So what exactly went wrong? First off, Alvarez's .256 batting average with the Pirates in 2010 was driven by a .342 batting average on balls in play. He didn't get the same bounces last year, as evidenced by his .272 BABIP. Sure, we could at least partly blame Alvarez's struggles last year on bad luck, but that wasn't the underlying issue. In fact, the high BABIP in 2010 just masked the issue, which is Alvarez's inability to make consistent contact. Each of the past two seasons the slugger's contact rate has registered at just 66 percent. That's "hacker" territory, folks. What's also discouraging is that Alvarez didn't make any more contact after he was demoted to the minors last season, as his contact rate stayed at 66 percent in 125 Triple-A at-bats.

If you're looking for a comparable, Adam Dunn, who's coming off an historically bad season with the Chicago White Sox, holds an identical 66 percent contact rate in 5,390 career at-bats. This isn't damning, by any means, as, prior to last season, Dunn was a fine fantasy option thanks to his consistent high-end power production. However, Dunn is also a career .243 hitter and has never hit better than .267 in his big league career, and looking at him might give us some realistic expectations for Alvarez in terms of batting average. Prior to his call-up in 2010, Alvarez posted a 72 percent contact rate over three minor league levels in 2009 and 2010. That provides a small amount of optimism, I suppose, but not enough to think he'll ever be an asset in the batting average category.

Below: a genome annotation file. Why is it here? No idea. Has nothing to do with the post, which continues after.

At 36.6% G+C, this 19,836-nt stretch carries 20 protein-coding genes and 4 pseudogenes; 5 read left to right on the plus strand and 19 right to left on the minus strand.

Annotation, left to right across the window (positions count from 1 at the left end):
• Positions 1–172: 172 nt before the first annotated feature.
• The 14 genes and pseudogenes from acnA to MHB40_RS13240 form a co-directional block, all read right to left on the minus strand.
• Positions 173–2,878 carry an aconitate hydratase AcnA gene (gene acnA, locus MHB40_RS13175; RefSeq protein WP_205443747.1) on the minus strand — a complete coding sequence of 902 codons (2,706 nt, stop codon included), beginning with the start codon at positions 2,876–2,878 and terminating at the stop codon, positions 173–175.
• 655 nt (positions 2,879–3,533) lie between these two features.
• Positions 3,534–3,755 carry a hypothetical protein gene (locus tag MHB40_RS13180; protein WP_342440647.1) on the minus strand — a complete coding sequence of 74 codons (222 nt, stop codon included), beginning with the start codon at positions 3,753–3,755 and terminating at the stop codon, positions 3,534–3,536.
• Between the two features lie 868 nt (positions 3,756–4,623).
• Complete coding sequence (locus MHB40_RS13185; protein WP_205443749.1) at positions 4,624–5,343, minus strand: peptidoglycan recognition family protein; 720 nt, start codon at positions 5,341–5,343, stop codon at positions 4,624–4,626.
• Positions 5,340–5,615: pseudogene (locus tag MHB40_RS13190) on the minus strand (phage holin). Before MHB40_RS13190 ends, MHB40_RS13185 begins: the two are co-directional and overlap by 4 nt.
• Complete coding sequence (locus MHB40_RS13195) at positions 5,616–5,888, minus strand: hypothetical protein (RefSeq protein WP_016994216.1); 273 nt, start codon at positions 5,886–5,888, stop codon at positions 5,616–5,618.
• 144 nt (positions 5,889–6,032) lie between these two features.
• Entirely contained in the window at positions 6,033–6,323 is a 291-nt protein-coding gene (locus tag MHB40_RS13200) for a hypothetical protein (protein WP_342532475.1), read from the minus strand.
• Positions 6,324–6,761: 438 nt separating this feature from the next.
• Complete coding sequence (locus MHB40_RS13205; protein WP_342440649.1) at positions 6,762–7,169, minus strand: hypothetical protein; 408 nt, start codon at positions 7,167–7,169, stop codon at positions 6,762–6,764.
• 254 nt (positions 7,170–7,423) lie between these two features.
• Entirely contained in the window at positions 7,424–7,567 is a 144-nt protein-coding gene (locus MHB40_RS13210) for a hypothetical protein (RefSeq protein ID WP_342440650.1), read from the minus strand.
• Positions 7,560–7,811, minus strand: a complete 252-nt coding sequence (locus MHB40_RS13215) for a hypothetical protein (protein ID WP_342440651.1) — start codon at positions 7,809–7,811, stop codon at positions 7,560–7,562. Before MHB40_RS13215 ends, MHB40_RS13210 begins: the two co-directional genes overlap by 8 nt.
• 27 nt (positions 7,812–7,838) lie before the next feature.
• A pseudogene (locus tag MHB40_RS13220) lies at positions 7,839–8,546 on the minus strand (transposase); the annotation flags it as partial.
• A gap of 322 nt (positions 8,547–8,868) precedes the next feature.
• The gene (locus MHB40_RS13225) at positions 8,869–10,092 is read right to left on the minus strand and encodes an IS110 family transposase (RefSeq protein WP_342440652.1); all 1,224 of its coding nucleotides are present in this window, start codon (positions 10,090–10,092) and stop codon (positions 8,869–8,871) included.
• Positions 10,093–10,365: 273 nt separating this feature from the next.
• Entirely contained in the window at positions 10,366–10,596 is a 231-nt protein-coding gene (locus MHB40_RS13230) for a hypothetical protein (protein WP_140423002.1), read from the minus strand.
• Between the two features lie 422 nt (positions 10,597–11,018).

If we break things down further, part of Alvarez's problem is his inability to hit off-speed pitches. As colleague Tristan H. Cockcroft noted in his analysis of the Arizona Diamondbacks' Paul Goldschmidt, Alvarez sports a .296/.386/.470 slash line against fastballs in his career and a .170/.225/.330 line against off-speed offerings. Alvarez could certainly improve in this area as he matures and gets more acclimated to big league pitching, but pitchers will continue to exploit this weakness until he gives them reason not to.

By the looks of it, all that's really left here worth getting excited about from a fantasy standpoint is the power potential, which is the primary reason Alvarez was such a highly-regarded prospect in the first place. Despite his swing-and-miss tendencies, he blasted 27 homers between High Class A and Double-A in 2009 and 29 dingers between Triple-A and the majors in 2010 with average isolated power marks of .248 and .231, respectively. So, despite last year's struggles, we know he has the pop to help fantasy owners. That's assuming, of course, he hits enough to stick in the majors, which is something he was unable to do in 2011.